Reviews round-up

The critics' verdicts on Julian Barnes, Greg Bellow and David Goodhart.

 

Levels of Life by Julian Barnes

The three stages of love - euphoria, passion and grief - between two 19th-century balloonists sets the tone for the first two parts of Levels of Life. Barnes lost his wife of 30 years, Pat Kavanagh, to brain cancer in 2008. The third part of the book is an exploration of Barnes’s despair.

Leyla Sanai in the Independent writes that this is “a book whose slimness belies its throbbing emotional power”. She sees the metaphors of flight and open skies standing in for the freedom and love that book details between the two balloonists, but also notices the personal feeling Barnes lets in: “there is no disguising the raw pain that pulses throughout; the solitary heartbeat of the one left behind”.

According to Sam Leith in the Spectator the raw emotion makes it a hard book to read: “There’s a trace of the hesitancy a reviewer feels towards such obviously personal material, but it also seems to reflect something in the book itself. Levels of Life is much more hermetic than it at first appears. You find yourself hazarding guesses at things because — again, to hazard a guess — not all the material you need to decode this book is available to the reader.”

The Guardian’s Blake Morrison, who knew Kavanagh personally for over 30 years describes the themes that run throughout the book: “The themes that preoccupy Barnes – love and ballooning (and grief and photography) – take a little longer to line up but discovering how they do is half the pleasure. We've work to do – not grief‑work such as the author's, but work all the same.”

They come together in the end in a personal outpouring: “Where the first two sections portray life in the air and on the ground, the searing 50-page essay that concludes the book describes descent – no upper air, no perspective, just darkness and despair.”

Saul Bellow’s Heart by Greg Bellow

Reviewing your own father’s life is not an easy task, but for retired psychotherapist Greg Bellow describing Saul Bellow, a Pulitzer Prize winning author, the stakes are higher still. According to the Observer’s Adam Mars-Jones, Greg Bellow doesn't meet the challenge. He criticises the book for “lacking literary weight”, having a “suspect tone from the first paragraph” and showing an “unacknowledged hostility”.

Jeremy Treglown in the Spectator is barely less pessimistic: “It isn’t the son’s fault that his powers of insight and articulation are less than Saul Bellow’s: whose aren’t? And of course if writing this narrative has proved helpful to him, fine. But publishing it wasn’t necessary, and reading it is frankly a struggle.”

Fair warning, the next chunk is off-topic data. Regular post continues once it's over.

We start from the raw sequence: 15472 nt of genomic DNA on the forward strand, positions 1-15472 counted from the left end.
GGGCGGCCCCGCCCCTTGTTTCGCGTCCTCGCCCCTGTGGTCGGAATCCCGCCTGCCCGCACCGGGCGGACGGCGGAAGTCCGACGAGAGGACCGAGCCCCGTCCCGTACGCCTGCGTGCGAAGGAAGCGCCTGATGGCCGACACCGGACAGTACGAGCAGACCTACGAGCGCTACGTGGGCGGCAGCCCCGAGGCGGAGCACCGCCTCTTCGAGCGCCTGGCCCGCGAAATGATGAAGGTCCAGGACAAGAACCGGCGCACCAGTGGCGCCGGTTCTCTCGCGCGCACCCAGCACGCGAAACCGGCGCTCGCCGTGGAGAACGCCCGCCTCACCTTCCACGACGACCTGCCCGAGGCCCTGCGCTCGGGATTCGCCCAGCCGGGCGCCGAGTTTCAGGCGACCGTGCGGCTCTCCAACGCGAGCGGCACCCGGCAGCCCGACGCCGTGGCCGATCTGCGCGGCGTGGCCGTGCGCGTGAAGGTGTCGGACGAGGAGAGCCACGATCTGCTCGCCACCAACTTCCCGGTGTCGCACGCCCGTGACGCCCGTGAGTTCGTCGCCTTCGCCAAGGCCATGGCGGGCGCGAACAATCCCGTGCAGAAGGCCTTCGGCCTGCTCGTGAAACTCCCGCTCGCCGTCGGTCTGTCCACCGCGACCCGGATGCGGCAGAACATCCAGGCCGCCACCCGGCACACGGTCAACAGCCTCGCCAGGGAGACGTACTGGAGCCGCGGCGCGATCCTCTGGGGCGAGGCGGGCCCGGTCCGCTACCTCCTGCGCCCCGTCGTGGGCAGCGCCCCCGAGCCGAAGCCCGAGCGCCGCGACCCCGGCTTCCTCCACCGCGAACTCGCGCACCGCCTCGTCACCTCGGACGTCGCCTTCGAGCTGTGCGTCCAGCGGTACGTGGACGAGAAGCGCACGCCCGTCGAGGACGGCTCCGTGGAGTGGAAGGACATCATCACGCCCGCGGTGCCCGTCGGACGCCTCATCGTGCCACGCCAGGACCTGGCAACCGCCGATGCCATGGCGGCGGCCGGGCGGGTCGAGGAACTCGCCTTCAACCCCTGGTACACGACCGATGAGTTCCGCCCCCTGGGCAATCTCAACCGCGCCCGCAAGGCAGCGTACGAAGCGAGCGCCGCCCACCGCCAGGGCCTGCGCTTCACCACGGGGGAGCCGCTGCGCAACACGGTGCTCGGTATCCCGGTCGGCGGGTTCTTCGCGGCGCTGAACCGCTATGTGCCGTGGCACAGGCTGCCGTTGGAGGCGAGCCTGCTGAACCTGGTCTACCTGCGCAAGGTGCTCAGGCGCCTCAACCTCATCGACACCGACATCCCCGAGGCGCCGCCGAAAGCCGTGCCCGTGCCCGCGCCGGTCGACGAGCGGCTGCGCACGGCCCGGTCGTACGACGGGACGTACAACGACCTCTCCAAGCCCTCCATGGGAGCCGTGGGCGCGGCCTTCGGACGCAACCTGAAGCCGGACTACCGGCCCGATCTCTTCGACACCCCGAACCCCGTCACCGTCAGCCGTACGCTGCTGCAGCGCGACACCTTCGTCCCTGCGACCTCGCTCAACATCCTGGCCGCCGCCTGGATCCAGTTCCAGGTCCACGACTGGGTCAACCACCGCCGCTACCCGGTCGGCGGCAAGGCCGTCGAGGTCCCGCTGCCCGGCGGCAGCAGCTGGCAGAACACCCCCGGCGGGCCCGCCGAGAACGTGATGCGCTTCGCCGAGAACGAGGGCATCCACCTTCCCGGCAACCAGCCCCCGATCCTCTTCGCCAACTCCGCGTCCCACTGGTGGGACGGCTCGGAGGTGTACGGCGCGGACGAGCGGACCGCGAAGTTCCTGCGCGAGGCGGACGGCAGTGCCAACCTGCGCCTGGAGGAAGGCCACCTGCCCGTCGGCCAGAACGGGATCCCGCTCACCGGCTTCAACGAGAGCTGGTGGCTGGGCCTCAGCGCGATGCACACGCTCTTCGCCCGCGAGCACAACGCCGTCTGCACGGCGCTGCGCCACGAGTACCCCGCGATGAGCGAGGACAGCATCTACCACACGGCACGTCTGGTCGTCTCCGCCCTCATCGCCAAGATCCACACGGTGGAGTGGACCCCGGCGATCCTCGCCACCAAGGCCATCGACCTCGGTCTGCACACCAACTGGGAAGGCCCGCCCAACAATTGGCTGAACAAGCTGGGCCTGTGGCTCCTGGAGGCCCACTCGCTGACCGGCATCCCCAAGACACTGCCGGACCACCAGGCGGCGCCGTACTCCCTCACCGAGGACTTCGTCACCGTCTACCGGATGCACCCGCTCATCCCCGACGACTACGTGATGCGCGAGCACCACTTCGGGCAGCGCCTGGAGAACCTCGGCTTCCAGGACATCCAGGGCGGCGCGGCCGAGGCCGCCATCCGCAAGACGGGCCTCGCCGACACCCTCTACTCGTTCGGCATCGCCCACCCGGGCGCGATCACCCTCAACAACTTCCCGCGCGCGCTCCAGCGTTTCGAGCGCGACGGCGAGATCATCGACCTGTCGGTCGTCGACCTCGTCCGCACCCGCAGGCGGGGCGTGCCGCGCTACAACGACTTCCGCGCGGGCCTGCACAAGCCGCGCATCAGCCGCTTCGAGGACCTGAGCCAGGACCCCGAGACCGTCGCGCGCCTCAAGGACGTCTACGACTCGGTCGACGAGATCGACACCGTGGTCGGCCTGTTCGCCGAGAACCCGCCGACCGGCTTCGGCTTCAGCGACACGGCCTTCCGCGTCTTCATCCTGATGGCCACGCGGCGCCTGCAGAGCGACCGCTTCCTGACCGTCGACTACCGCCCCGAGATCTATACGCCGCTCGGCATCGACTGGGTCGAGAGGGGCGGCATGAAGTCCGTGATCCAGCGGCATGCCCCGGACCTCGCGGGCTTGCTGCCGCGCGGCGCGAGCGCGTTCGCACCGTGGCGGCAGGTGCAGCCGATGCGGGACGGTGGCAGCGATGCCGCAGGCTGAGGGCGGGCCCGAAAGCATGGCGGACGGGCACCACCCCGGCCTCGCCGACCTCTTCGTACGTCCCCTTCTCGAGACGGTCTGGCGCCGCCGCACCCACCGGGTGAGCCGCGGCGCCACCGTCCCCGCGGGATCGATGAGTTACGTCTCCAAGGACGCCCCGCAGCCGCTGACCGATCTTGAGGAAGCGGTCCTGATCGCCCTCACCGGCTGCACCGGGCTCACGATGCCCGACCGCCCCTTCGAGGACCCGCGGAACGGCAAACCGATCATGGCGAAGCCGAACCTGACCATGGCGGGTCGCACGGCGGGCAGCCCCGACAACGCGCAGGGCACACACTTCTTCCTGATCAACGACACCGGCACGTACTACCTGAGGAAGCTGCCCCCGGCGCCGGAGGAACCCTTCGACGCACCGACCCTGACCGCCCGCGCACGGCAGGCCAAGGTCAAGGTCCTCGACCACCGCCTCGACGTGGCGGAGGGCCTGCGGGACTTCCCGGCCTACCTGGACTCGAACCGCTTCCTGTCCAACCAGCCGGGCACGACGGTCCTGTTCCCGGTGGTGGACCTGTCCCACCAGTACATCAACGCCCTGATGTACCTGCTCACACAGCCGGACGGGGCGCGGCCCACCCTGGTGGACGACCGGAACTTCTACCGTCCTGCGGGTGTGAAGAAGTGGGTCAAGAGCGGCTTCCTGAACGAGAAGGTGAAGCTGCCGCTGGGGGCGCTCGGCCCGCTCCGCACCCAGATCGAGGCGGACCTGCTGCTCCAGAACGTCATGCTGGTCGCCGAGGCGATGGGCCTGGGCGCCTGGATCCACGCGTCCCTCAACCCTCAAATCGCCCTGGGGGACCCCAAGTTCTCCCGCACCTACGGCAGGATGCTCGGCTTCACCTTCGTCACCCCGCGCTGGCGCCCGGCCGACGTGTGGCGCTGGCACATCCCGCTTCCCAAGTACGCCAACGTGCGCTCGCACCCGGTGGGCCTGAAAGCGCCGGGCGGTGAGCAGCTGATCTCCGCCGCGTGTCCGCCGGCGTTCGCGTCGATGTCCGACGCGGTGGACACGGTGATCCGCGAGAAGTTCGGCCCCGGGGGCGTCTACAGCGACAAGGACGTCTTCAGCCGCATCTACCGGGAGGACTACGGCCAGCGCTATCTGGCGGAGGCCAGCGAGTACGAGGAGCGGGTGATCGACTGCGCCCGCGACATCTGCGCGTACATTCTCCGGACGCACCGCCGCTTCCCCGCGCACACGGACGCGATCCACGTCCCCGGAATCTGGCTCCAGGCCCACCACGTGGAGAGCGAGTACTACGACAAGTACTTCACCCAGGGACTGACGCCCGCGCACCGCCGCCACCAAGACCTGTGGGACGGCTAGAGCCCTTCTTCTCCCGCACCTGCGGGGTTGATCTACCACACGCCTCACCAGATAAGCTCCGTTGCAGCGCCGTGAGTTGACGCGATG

In the centenary issue of the New Statesman, Leo Robson takes a less critical stance: “Greg Bellow has quite a monument on his hands and to his credit he refrains from slinging mud or poking warts ... If Greg Bellow conforms to a character type, it isn’t the father-killer but the spurned first-born.”

The British Dream by David Goodhart

Immigration is a touchy subject in British politics. But it's a subject David Goodhart, previously editor of Prospect magazine has tackled full on in his new book The British Dream, reviewed at length by Labour MP Jon Cruddas in the centenary edition of the New Statesman.

Peter Oborne in the Telegraph calls it an “exceptionally important” book in which Goodhart “has helped Britain end our long unhealthy period of silence about a great issue.”

Ian Birrell in the Observer, by contrast, found the book “disappointing” and was surprised to find one of his own articles used as a foundation for one of the its arguments. Birrell says Goodhart “twisted [his] words absurdly".

The work of mourning: Julian Barnes (Photograph: Getty Images)
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“I see the world in rectangles”: Life as a Lego Master Builder

Nathan Sawaya stunned colleagues when he quit his job as a lawyer to play with Lego full-time. Now everyone from Lady Gaga to Barack Obama’s a fan.

Nathan Sawaya is describing his favourite Lego brick, shiny-eyed and grinning at the thought of it. But he’s not a child proudly displaying a beloved toy. He’s a 43-year-old former corporate lawyer, and well over six foot tall. The brick he is evangelising about is a small 1x2 socket plate with a stud in the centre of its top. He calls this a “Jumper”.

“You know your Lego lingo?” he asks, looking crestfallen when I shake my head. “It has only one stud instead of two, and it allows you to do even more detail because you can offset the brick a little bit. But in general, I focus on the rectangular pieces.”